The Philadelphia School District budget crisis has meant that after-school programs suffered losses. Nonprofits like After School Activities Partnerships (ASAP Philly) help organize activities for students all over the city.
“ASAP is funded by grants and private donations and the mission is to provide academic enrichment opportunities through Scrabble, chess, debate and drama clubs in sites across the city,” said Earl Joseph (below), ASAP’s Scrabble coordinator.
The nonprofit works with schools, recreation centers, community centers, churches and libraries for the students who attend the program.
“I coordinate those Scrabble clubs, I train adults to run those Scrabble clubs to facilitate the game with students and everything is free, the equipment is free and the training is free,” said Joseph. “We organize events and tournaments throughout the year to engage the groups that are formed.”
Playing Scrabble can provide hours of entertainment, but it can also help promote student literacy skills. Philly Plays Scrabble, organized by ASAP, is a citywide literacy campaign with 99 Scrabble clubs and 1,100 students playing weekly.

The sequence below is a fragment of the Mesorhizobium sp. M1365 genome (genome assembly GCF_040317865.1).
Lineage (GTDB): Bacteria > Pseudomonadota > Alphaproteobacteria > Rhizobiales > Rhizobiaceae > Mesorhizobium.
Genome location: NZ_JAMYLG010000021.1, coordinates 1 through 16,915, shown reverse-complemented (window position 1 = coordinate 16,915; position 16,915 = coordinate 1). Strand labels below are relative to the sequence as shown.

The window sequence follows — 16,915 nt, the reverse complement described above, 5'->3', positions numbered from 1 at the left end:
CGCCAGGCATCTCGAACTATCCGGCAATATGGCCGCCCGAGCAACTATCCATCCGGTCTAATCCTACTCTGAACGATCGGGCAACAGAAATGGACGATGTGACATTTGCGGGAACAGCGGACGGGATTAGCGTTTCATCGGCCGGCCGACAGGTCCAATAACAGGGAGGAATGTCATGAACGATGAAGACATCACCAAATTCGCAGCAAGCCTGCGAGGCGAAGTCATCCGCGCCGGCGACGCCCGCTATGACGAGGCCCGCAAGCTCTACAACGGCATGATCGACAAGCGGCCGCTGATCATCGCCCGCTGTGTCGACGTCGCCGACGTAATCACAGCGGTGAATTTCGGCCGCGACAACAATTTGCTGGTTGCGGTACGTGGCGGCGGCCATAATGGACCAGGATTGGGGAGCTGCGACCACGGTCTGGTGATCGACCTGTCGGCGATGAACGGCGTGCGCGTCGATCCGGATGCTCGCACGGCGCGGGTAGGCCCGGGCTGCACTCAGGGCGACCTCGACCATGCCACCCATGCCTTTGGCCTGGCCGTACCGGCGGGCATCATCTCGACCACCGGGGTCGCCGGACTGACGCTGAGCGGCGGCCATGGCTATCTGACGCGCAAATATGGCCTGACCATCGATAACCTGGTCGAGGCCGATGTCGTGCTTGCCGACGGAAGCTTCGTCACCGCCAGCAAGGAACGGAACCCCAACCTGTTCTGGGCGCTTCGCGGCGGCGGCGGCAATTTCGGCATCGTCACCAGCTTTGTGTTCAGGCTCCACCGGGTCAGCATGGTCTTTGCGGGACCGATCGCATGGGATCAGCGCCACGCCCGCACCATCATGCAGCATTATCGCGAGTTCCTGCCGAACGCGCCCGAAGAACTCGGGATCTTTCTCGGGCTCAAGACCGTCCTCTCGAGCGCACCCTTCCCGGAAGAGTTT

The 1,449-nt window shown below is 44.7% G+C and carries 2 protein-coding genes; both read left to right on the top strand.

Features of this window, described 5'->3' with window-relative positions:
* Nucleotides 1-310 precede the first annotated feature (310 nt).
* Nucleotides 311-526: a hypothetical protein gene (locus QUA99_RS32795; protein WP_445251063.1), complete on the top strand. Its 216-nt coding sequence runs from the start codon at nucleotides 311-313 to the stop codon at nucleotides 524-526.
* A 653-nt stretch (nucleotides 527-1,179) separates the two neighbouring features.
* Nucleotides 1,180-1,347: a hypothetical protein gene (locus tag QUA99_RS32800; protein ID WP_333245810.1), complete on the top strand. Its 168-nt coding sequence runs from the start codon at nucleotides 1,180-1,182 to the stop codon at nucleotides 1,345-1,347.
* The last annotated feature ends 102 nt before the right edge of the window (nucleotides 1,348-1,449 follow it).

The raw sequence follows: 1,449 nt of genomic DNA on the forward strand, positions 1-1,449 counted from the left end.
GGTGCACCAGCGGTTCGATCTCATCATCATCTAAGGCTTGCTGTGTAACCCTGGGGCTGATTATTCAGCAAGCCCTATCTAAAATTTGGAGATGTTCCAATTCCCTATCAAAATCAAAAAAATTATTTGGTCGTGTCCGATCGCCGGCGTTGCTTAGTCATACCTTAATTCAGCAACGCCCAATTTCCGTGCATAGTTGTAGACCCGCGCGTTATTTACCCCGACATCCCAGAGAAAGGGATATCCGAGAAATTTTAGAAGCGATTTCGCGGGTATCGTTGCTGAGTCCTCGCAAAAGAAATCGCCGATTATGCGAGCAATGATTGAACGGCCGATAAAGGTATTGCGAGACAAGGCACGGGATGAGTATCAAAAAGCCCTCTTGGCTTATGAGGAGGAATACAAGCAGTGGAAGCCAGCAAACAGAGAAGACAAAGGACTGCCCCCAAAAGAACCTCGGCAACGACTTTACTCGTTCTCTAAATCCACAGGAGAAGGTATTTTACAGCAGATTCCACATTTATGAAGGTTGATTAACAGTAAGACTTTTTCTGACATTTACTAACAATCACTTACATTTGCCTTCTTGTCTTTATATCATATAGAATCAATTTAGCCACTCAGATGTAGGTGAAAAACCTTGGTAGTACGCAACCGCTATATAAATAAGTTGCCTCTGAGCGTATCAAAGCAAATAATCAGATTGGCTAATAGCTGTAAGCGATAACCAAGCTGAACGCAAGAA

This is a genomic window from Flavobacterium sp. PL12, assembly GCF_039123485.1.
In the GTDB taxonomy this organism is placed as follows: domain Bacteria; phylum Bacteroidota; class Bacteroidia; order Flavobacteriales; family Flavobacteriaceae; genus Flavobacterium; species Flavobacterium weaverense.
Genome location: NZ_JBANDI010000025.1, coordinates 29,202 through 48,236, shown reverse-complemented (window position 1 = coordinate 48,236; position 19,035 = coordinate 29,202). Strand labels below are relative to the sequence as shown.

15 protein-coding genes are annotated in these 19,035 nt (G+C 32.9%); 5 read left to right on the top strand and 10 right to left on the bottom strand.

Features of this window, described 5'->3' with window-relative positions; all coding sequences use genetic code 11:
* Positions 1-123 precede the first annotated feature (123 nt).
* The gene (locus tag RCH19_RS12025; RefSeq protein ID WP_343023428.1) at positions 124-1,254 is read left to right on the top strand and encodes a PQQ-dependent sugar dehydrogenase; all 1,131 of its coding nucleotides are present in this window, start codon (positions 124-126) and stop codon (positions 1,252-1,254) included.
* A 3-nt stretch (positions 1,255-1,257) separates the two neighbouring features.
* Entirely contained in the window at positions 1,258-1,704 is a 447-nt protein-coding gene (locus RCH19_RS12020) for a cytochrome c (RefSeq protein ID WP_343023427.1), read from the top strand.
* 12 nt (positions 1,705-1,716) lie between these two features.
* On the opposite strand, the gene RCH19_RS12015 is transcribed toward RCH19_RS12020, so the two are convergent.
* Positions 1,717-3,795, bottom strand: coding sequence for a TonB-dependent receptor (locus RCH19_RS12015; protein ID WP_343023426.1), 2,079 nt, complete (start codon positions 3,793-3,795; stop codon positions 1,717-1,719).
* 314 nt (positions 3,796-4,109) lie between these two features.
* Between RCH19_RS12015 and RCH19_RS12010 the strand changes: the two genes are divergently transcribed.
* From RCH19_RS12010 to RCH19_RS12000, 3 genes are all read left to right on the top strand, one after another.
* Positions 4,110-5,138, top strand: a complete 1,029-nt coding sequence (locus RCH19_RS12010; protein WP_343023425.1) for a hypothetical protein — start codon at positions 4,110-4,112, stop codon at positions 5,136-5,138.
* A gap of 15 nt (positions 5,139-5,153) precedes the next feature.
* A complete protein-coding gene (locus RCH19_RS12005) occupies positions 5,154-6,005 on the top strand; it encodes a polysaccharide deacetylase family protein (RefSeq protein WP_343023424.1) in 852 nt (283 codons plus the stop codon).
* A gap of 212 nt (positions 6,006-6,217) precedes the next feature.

Joseph also coordinates events and tournaments throughout the year starting with a fall kick-off event in October, a Scrabble Winter Classic Tournament, a Spring Into Scrabble competition and an end of school year event.
“For the end of the year event, I was able to strike up a partnership with the Philadelphia Museum of Art and we hosted the tournament in the east balcony,” he said. “The goal is to try to accompany our programs with some cultural experience. The youth were able to participate in the tournaments and then tour the museum for free.”
With funding from the Department of Human Services, ASAP is launching a Scrabble pilot program designed to boost literacy outcomes for English language learners and students not at reading grade level. Joseph, who is pursuing a master’s degree in secondary education at Drexel University, wanted to expand the benefits of improving literacy through Scrabble.
“That’s the key focus of my pilot, masking learning with play,” he said. “So you’ll play Scrabble but you’ll also learn things like phonemes and other things that are critical to your literacy development.”
Students improving their literacy skills is a much needed asset for the rest of their school experience. According to ASAP’s survey, 83 percent of the students reported that participating in the Scrabble clubs had improved their spelling. Joseph explained that “competition drives success in that way.”
“It’s great to see that light in their eyes,” he said. “As a teacher, that’s what drives me to want to teach.”
– Text, images and video by Lara Witt